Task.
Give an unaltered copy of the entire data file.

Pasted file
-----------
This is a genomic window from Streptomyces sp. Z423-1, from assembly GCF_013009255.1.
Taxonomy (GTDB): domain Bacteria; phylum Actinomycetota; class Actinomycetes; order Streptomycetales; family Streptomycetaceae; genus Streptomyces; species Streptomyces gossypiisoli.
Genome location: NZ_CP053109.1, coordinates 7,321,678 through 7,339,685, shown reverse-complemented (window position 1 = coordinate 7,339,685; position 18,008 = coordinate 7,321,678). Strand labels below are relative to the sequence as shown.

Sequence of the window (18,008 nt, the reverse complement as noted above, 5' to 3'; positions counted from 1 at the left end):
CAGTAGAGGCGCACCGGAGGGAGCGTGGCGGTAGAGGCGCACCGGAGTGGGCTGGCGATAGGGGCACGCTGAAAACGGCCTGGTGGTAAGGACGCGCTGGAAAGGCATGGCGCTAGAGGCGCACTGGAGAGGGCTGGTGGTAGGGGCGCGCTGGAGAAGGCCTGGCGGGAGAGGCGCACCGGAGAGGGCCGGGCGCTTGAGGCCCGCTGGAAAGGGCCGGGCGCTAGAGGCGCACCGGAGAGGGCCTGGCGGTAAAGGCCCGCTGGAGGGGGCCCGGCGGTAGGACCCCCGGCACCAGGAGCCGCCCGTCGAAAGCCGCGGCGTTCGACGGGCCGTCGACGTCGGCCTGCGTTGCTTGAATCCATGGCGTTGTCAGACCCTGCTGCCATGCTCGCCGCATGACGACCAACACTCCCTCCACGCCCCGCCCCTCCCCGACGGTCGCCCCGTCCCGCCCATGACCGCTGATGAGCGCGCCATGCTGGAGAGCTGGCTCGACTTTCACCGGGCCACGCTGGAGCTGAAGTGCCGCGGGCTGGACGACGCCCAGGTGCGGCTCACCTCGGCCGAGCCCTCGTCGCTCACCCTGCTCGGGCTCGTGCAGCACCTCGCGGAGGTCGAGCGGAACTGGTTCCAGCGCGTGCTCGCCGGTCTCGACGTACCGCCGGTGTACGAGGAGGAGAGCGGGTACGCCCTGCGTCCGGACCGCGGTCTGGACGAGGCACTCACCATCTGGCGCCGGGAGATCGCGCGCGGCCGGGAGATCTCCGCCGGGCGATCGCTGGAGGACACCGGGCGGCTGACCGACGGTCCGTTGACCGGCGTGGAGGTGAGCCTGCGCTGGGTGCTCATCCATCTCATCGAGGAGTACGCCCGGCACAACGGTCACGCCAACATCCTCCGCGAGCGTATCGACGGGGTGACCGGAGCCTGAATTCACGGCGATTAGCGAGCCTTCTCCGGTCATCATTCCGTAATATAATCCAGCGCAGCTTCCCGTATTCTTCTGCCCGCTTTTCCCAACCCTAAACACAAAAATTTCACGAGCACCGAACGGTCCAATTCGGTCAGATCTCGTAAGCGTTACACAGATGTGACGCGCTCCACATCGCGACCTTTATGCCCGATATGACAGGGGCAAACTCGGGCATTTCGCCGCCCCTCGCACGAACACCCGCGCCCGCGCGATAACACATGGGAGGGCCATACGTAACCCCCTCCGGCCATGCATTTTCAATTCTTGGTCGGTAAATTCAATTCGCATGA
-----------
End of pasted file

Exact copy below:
This is a genomic window from Streptomyces sp. Z423-1, from assembly GCF_013009255.1.
Taxonomy (GTDB): domain Bacteria; phylum Actinomycetota; class Actinomycetes; order Streptomycetales; family Streptomycetaceae; genus Streptomyces; species Streptomyces gossypiisoli.
Genome location: NZ_CP053109.1, coordinates 7,321,678 through 7,339,685, shown reverse-complemented (window position 1 = coordinate 7,339,685; position 18,008 = coordinate 7,321,678). Strand labels below are relative to the sequence as shown.

Sequence of the window (18,008 nt, the reverse complement as noted above, 5' to 3'; positions counted from 1 at the left end):
CAGTAGAGGCGCACCGGAGGGAGCGTGGCGGTAGAGGCGCACCGGAGTGGGCTGGCGATAGGGGCACGCTGAAAACGGCCTGGTGGTAAGGACGCGCTGGAAAGGCATGGCGCTAGAGGCGCACTGGAGAGGGCTGGTGGTAGGGGCGCGCTGGAGAAGGCCTGGCGGGAGAGGCGCACCGGAGAGGGCCGGGCGCTTGAGGCCCGCTGGAAAGGGCCGGGCGCTAGAGGCGCACCGGAGAGGGCCTGGCGGTAAAGGCCCGCTGGAGGGGGCCCGGCGGTAGGACCCCCGGCACCAGGAGCCGCCCGTCGAAAGCCGCGGCGTTCGACGGGCCGTCGACGTCGGCCTGCGTTGCTTGAATCCATGGCGTTGTCAGACCCTGCTGCCATGCTCGCCGCATGACGACCAACACTCCCTCCACGCCCCGCCCCTCCCCGACGGTCGCCCCGTCCCGCCCATGACCGCTGATGAGCGCGCCATGCTGGAGAGCTGGCTCGACTTTCACCGGGCCACGCTGGAGCTGAAGTGCCGCGGGCTGGACGACGCCCAGGTGCGGCTCACCTCGGCCGAGCCCTCGTCGCTCACCCTGCTCGGGCTCGTGCAGCACCTCGCGGAGGTCGAGCGGAACTGGTTCCAGCGCGTGCTCGCCGGTCTCGACGTACCGCCGGTGTACGAGGAGGAGAGCGGGTACGCCCTGCGTCCGGACCGCGGTCTGGACGAGGCACTCACCATCTGGCGCCGGGAGATCGCGCGCGGCCGGGAGATCTCCGCCGGGCGATCGCTGGAGGACACCGGGCGGCTGACCGACGGTCCGTTGACCGGCGTGGAGGTGAGCCTGCGCTGGGTGCTCATCCATCTCATCGAGGAGTACGCCCGGCACAACGGTCACGCCAACATCCTCCGCGAGCGTATCGACGGGGTGACCGGAGCCTGAATTCACGGCGATTAGCGAGCCTTCTCCGGTCATCATTCCGTAATATAATCCAGCGCAGCTTCCCGTATTCTTCTGCCCGCTTTTCCCAACCCTAAACACAAAAATTTCACGAGCACCGAACGGTCCAATTCGGTCAGATCTCGTAAGCGTTACACAGATGTGACGCGCTCCACATCGCGACCTTTATGCCCGATATGACAGGGGCAAACTCGGGCATTTCGCCGCCCCTCGCACGAACACCCGCGCCCGCGCGATAACACATGGGAGGGCCATACGTAACCCCCTCCGGCCATGCATTTTCAATTCTTGGTCGGTAAATTCAATTCGCATGA